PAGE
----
With the rise of reality TV shows like Flip or Flop and the increased interest in HGTV, public interest in property flipping is at an all-time high. Last year, this interest manifested itself into reality. Based on statistics from ATOM Data Solutions, the rate at which homes are being flipped has reached a 14-year high.
Investors are also receiving an increased rate of return from their fixer uppers. So it’s no wonder the market is booming. While this investment strategy can be lucrative, it does not come without some significant tax implications (i.e., the house flip tax). You should review these with your tax advisor before the May 17 filing deadline.
Tax treatment of fix-and-flips
The tax treatment of your fix-and-flip investment hinges upon whether or not you’re considered to be an investor or a dealer for tax purposes. While there is no hard and fast rule to distinguish between a dealer and an investor, in a series of cases, the tax court has consistently looked at certain factors to determine who is an investor and who is a dealer.
You should note that this is a heavily litigated issue, so working with an advisor before acquiring a property is advisable. An advisor can work through the case law with you to determine whether or not you’re a real estate investor or a real estate dealer.
Real estate dealer
In general, to arrive at the conclusion that an individual is a real estate dealer, the court has consistently looked at the following factors:
- The property owner’s intent: whether the property has been acquired during the ordinary course of business.
- The frequency and sustainability of the sales.
- The degree of solicitation, advertising, and sales activity.
- Sustainability of transitions.
- Duration of ownership: nature and purpose of property ownership.
While the above list is not exhaustive, the court generally looks at the above factors. The court may also look at other factors, such as whether the owner has control over the property and the location of the business office.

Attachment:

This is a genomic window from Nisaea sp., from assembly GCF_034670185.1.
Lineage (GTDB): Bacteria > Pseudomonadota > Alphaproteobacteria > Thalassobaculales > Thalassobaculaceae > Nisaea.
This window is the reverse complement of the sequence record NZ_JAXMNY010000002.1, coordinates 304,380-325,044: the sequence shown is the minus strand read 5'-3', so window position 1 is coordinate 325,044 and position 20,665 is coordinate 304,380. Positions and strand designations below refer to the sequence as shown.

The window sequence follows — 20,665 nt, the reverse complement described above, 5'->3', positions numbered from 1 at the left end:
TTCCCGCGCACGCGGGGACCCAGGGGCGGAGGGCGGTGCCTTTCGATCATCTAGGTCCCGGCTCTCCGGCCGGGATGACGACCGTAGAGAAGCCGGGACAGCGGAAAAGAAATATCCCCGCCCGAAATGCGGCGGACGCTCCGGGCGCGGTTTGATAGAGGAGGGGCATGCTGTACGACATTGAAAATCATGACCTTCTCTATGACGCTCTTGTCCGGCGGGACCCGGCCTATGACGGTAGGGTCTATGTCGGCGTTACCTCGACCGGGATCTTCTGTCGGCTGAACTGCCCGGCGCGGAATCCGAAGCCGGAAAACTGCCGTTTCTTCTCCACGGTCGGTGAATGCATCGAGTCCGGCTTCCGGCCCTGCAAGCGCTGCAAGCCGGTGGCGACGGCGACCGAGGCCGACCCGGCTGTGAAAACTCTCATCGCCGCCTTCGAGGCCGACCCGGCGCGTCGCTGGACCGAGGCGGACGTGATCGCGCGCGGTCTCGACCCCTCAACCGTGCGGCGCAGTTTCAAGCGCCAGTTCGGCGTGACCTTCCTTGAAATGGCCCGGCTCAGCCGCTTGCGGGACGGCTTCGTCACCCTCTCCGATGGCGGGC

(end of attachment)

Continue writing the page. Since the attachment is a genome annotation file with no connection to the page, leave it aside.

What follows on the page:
If the court determines that you are a dealer, you will be exposed to less-than-favorable tax treatment. At the federal level, dealers are taxed at the ordinary income tax rates. In addition to being taxed at the ordinary income tax rates, real estate dealers are exposed to self-employment taxes. The self-employment tax applies to your net earnings. At present, the self-employment tax rate is 15.3%. At the state level, dealers will also be exposed to state income tax.
Real estate dealers are also barred from completing a section 1031 exchange (the property must be held for investment purpose) and they are also prohibited from completing a section 453 installment sale. Dealers also can not claim the depreciation deduction and may also be required to capitalize their expenses instead of deducting them in the current tax year.
As you can see, being classified as a real estate dealer is the least-beneficial tax status. For this reason, working with an advisor before acquiring the property is essential.
Real estate investors
Unlike real estate dealers, real estate investors are able to enjoy the more-favorable capital gains tax treatment. Capital gains are classified as either short-term capital gain or long-term capital gain.
Short-term capital gains taxation
Assets are classified as short-term assets and thus taxed at the short-term capital gain rate when an investor holds the asset for less than a year. Upon disposition, the gains from the assets are taxed at the ordinary income tax rates. This is not the most favorable tax treatment because the ordinary income tax rates can go up to 37 %. That is a significant amount of taxes to pay when your main goal as a flipper is to maximize your gain. The ordinary income tax rates for the current tax year 2021 are as follows: